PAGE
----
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Attorney General Brown Announces $8 Million, Multi-State Settlement with Bayer Corporation to Resolve Safety Risk Disclosure of Cholesterol Drug
(OAKLAND) – Attorney General Jerry Brown today announced an $8 million, 30-state settlement with Bayer Corporation that will resolve an enforcement action initiated because of Bayer’s failure to adequately disclose safety risks associated with the use of Baycol, a drug used to lower cholesterol that was pulled from the market in August 2001.
“This settlement is important because it establishes an obligation on pharmaceutical companies to inform the public and physicians about the tests they conduct on products,” Attorney General Brown said. “Posting both the positive and negative results from studies, will allow medical professionals to make better and safer prescribing decisions for their patients.”
The judgment, filed today in San Diego Superior Court, requires Bayer to publicly register most of its clinical studies and post the results at the end of each study. It also requires future marketing, sale, and promotion of its pharmaceutical and biological products to comply will all legal requirements, and prohibits Bayer from making false or misleading claims relating to any of these products sold in the United States.
In May 1998, Bayer introduced Baycol, a statin cholesterol-lowering drug, into the United States market. All statins carry a known risk of myopathy (a weakening of the muscles) and rhabdomyolysis (a more serious muscular disease). Bayer learned the risk of Baycol was significantly higher than other statins, especially at higher doses and when combined with genfibrozil (another cholesterol-lowering drug), through post-marketing surveillance of its product. In August 2001 Bayer voluntarily withdrew Baycol from the market.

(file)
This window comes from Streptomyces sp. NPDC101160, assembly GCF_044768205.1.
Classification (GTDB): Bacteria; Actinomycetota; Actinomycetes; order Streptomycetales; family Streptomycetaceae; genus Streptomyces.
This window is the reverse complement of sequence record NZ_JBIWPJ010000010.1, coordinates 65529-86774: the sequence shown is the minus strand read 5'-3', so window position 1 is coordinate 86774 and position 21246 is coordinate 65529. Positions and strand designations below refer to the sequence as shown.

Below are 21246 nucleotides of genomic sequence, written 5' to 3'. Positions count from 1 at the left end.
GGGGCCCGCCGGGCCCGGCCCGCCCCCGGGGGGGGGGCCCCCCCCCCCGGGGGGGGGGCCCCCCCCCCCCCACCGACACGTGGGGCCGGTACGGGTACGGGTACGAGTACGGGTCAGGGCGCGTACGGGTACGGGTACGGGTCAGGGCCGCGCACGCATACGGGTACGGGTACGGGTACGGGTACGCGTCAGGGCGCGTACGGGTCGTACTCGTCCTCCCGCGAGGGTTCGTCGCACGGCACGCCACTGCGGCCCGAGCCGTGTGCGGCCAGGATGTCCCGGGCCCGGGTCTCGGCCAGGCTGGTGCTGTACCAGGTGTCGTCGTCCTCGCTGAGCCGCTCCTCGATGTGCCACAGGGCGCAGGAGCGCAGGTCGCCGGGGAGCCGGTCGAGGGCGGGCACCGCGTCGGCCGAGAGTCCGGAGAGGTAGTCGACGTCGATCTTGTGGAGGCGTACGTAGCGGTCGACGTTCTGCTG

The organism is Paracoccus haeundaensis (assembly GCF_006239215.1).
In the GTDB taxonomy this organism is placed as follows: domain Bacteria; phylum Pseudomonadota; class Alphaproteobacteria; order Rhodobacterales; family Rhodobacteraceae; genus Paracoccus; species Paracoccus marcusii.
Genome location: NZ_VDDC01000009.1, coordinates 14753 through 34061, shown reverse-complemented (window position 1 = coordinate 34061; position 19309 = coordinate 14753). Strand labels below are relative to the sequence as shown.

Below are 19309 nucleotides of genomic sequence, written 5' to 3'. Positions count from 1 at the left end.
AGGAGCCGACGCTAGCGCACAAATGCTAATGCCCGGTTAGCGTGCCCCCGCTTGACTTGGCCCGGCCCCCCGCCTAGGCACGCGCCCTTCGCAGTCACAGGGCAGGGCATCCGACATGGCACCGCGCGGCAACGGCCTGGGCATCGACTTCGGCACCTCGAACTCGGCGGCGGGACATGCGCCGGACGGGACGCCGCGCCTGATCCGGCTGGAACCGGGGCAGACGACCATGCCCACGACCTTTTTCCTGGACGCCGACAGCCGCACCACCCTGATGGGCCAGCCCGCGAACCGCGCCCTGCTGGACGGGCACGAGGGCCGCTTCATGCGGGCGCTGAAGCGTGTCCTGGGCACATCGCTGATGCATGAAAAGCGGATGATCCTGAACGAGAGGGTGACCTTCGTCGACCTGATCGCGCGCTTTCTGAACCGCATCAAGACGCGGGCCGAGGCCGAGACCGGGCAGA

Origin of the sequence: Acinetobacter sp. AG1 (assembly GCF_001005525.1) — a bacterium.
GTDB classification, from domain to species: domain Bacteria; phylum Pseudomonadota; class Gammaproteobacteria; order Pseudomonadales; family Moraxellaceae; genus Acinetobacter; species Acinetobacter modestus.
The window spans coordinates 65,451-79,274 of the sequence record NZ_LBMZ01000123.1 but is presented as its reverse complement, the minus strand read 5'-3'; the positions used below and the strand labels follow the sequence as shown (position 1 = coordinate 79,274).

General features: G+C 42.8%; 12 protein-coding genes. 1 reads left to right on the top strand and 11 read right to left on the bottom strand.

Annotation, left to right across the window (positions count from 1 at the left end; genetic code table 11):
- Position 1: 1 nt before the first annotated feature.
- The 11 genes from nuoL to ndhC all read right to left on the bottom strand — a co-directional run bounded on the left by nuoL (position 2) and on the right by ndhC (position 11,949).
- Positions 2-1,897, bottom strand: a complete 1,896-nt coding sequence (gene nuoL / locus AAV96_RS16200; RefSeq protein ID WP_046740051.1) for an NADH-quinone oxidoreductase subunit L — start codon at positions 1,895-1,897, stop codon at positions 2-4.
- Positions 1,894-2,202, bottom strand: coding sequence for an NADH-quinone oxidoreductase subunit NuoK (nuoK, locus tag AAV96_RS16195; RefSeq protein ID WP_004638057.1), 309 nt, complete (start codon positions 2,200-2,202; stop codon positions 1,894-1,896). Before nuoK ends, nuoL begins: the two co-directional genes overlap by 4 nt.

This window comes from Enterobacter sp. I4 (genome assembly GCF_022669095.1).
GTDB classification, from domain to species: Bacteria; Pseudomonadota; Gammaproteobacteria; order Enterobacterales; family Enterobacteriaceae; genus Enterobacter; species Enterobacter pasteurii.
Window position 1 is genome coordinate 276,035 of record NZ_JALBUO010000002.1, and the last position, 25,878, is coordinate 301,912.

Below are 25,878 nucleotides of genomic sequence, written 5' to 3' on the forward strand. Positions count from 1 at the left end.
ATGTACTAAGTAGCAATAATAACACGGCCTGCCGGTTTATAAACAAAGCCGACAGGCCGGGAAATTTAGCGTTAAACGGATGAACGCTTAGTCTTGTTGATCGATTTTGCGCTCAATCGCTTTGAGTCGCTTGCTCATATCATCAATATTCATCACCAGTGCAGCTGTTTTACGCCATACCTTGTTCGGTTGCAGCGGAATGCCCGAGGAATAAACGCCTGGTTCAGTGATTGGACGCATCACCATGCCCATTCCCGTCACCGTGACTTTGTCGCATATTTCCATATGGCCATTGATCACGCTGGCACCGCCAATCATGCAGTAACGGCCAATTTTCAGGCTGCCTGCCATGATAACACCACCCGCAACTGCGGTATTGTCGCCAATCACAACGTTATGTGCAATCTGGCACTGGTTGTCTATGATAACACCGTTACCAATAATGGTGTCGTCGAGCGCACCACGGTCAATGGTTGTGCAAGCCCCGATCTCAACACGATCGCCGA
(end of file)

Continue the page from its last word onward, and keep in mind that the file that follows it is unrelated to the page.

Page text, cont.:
The Attorneys General allege while Bayer informed the U.S. Food and Drug Administration about these adverse effects, they failed to adequately warn prescribing doctors and consumers about the risks. In entering the settlement, Bayer denies any wrongdoing.
In addition to California, the Attorneys General of the following states joined the settlement: Arizona, Arkansas, Connecticut, Delaware, Florida, Idaho, Illinois, Iowa, Kansas, Kentucky, Maine, Maryland, Massachusetts, Michigan, Mississippi, Montana, Nevada, North Carolina, Ohio, Oregon, Pennsylvania, South Carolina, South Dakota, Tennessee, Texas, Vermont, Virginia, Washington and Wisconsin.